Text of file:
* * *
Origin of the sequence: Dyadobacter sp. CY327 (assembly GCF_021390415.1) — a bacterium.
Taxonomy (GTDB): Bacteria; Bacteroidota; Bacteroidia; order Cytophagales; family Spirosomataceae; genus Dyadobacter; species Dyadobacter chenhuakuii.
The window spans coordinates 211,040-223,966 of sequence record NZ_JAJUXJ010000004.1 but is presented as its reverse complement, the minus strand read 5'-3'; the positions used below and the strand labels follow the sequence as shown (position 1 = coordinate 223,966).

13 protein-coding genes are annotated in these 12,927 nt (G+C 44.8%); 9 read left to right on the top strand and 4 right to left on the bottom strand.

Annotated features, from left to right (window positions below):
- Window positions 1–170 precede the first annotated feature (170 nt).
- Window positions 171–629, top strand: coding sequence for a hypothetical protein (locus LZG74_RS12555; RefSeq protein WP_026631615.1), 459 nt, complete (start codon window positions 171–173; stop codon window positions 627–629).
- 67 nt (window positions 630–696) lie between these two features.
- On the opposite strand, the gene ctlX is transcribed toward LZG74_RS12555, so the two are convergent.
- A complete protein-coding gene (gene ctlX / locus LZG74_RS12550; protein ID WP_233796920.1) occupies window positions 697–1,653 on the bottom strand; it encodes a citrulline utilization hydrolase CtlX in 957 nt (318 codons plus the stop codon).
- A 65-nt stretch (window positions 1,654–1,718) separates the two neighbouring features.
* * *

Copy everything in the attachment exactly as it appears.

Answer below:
Origin of the sequence: Dyadobacter sp. CY327 (assembly GCF_021390415.1) — a bacterium.
Taxonomy (GTDB): Bacteria; Bacteroidota; Bacteroidia; order Cytophagales; family Spirosomataceae; genus Dyadobacter; species Dyadobacter chenhuakuii.
The window spans coordinates 211,040-223,966 of sequence record NZ_JAJUXJ010000004.1 but is presented as its reverse complement, the minus strand read 5'-3'; the positions used below and the strand labels follow the sequence as shown (position 1 = coordinate 223,966).

13 protein-coding genes are annotated in these 12,927 nt (G+C 44.8%); 9 read left to right on the top strand and 4 right to left on the bottom strand.

Annotated features, from left to right (window positions below):
- Window positions 1–170 precede the first annotated feature (170 nt).
- Window positions 171–629, top strand: coding sequence for a hypothetical protein (locus LZG74_RS12555; RefSeq protein WP_026631615.1), 459 nt, complete (start codon window positions 171–173; stop codon window positions 627–629).
- 67 nt (window positions 630–696) lie between these two features.
- On the opposite strand, the gene ctlX is transcribed toward LZG74_RS12555, so the two are convergent.
- A complete protein-coding gene (gene ctlX / locus LZG74_RS12550; protein ID WP_233796920.1) occupies window positions 697–1,653 on the bottom strand; it encodes a citrulline utilization hydrolase CtlX in 957 nt (318 codons plus the stop codon).
- A 65-nt stretch (window positions 1,654–1,718) separates the two neighbouring features.